“What are you going to do with that?”, she reached her wrinkled hand across the generations between us and placed it on mine.
“Umm. Throw it away?”, I said in more of a question than an answer.
“Oh, this would be great to make little ornaments.” My husband’s grandmother recycles everything. She saves butter tub lids, the little cotton in the tops of the medicine bottles, and the inner wrappers from the cheese cracker boxes. She comes from a time when you didn’t throw anything away.
Even with the focus on going green, we live in a disposable society. Paper napkins, cups, and plates make washing dishes a thing of the past. At the doctor’s office, you’ll be handed a throwaway gown, and the airline gives throwaway pillows.
Unfortunately, we’ve also bought into the idea of disposable marriages. When your husband leaves his wet towel on the floor or your wife never looks your way, the world tells us, toss ‘em. It’s the same disposable mentality we find on aisle 6 of the grocery store.
Care must be given to things meant to remain. We brush and floss our teeth each night hoping they will last a lifetime. We hand wash the china passed down from our great-grandmother to protect the gold from rubbing off the edges. Hours are spent bringing old muscle cars back to their original glory. Time and effort are necessary in restoring or maintaining something we plan to keep.
With the current push for Americans to recycle, the number of recyclers still hovers between 70-80 percent depending on the area of the nation. The divorce rate, however, lingers around 50 percent.
So, why not recycle our marriages?
Webster’s definition for recycle is to pass again through a series of changes or treatments, to reuse, or bring back. If we want a lasting marriage (and we should), sometimes it’s necessary to pass our marriage through a series of changes to bring it back.
So what can you do to recycle your marriage? Here are a handful of ideas to get you started:
1. Discover your spouse’s love language and speak it.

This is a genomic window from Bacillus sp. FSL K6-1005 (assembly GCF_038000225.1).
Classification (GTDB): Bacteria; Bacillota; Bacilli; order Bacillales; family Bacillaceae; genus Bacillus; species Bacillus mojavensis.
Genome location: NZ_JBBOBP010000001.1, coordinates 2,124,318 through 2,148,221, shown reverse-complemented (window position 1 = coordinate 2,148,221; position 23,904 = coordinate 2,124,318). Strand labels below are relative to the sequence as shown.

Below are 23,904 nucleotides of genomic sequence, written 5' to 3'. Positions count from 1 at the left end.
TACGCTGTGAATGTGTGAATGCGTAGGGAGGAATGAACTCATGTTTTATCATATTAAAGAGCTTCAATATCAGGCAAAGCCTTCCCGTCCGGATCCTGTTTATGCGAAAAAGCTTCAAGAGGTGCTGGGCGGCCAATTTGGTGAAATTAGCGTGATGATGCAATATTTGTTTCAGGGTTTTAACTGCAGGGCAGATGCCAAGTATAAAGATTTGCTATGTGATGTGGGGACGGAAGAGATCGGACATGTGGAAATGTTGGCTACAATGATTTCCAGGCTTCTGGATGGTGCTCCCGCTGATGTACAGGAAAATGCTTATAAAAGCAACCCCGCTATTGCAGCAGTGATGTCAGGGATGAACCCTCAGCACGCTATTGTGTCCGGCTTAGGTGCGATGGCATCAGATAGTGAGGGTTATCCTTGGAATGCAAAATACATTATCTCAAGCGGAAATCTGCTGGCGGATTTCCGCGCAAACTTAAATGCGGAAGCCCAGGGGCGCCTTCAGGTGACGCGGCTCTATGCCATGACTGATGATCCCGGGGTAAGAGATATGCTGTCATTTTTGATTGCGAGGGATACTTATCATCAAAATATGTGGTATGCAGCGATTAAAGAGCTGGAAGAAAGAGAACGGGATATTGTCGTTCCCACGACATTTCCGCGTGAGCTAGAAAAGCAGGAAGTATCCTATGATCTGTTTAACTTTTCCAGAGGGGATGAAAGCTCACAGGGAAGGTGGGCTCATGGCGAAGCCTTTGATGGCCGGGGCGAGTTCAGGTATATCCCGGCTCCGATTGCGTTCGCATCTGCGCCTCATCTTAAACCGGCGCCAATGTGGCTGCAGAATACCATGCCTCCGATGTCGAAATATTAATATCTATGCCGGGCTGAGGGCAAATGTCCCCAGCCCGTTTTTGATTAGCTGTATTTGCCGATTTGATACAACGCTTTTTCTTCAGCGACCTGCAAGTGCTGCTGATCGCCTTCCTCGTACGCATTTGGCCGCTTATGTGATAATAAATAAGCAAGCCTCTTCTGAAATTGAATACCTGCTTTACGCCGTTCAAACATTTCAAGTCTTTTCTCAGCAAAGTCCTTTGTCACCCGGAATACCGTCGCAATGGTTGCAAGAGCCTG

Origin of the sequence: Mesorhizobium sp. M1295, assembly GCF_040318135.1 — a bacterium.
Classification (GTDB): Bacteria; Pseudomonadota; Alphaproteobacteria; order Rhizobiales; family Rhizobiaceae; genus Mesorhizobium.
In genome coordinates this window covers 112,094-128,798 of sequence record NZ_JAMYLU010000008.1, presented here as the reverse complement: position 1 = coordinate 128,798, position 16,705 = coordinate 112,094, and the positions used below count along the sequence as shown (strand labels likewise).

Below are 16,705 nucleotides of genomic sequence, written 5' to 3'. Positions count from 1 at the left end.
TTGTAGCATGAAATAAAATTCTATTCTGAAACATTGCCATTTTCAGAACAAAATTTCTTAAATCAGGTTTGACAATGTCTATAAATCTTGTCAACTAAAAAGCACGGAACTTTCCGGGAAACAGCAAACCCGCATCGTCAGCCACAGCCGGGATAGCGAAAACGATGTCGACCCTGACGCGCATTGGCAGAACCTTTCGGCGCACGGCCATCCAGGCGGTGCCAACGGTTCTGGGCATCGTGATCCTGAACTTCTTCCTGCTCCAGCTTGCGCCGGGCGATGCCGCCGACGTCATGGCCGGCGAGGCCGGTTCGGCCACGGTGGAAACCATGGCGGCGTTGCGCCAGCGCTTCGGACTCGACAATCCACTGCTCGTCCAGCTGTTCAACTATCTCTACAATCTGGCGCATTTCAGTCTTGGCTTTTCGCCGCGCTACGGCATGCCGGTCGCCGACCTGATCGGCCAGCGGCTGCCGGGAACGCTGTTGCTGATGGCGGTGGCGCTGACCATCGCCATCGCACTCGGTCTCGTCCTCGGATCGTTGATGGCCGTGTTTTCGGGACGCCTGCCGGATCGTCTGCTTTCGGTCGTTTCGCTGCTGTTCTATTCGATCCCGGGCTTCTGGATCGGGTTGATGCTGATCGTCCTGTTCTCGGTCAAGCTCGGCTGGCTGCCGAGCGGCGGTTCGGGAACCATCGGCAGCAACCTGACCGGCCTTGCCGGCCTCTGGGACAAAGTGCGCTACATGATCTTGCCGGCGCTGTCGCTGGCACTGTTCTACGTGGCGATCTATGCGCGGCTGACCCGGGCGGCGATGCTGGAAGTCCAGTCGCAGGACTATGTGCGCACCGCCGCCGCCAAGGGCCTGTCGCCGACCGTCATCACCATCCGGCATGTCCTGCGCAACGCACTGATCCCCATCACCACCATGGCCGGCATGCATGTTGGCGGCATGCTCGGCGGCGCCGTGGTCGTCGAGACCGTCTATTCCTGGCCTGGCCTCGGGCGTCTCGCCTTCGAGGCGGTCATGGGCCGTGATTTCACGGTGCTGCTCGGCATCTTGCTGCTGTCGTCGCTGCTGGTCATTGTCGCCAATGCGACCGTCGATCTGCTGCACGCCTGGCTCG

Gary Chapman’s book 5 Love Languages is a great book to help you understand how to express love to your mate in the way they need it. Chapman’s five love languages are gifts, quality time, words of affirmation, acts of service, and physical touch. Often we show our spouse love the way we want to be shown it, not the way they need to hear it. Find which love language your spouse speaks, and use it often.
2. Practice the 10-second kiss at least once a day.
You’d be surprised what a little lip-lock can do to jump-start a marriage. Make it a habit to kiss good-bye and hello each day. Then turn up the heat by prolonging your kiss at least ten seconds – the longer, the better. Even if it feels a bit awkward at first, hang in there. Before long, you’ll forget you were counting and get carried away in the moment. Trust me, some eyebrows will be rising, and they might just be your own!
3. Check in during the day.
With today’s advanced technology, there is no excuse for not communicating. Drop a quick “hope your day is going well.” Whether you text, email, or use the old fashioned telephone, contact your mate at some point while you’re apart. If you’re busy, just say so but follow with, “I was just thinking about/praying for/missing you.” A little effort goes a long way.
4. Apologize for old hurts.
If there are any unresolved issues, apologize for any hurt feelings that may have occurred as a result of you. Drop assumptions at the door and discuss the true issue. Remember, it’s important for all parties to feel like they are being heard. Use the rules of active listening, and repeat what you hear to make sure there isn’t a kink in the line of communication. Then share your feelings in a way that isn’t accusatory. Don’t forget to keep your voices low. Yelling only creates tension.
5. Pray for your spouse.
Praying for your mate is always a good idea, especially if your marriage is in dire need of repair. An amazing thing happens with prayer. When we pray for those who hurt us, our hearts soften, and we often realize where our own faults lie, as well. Prayer is free, it’s simple, and you can do it any time of the day.
If your marriage is cracked, beat-up, or you are just plain fed up, don’t be so quick to throw it out with the crumpled paper napkins. Marriages really aren’t meant to be disposable. With time, effort and a little TLC, you can recycle your marriage to last for years to come.
Carol Hatcher is a wife, mother, teacher, and writer. Carol is co-author of Your First Year of Motherhood by Guideposts. She has been published in Chicken Soup for the Soul: Devotional Stories for Mothers and Devotional Stories for Wives, The Upper Room, P31 Woman magazine, and Thriving Family. For more info on Carol, go to www.sheeptotheright.com.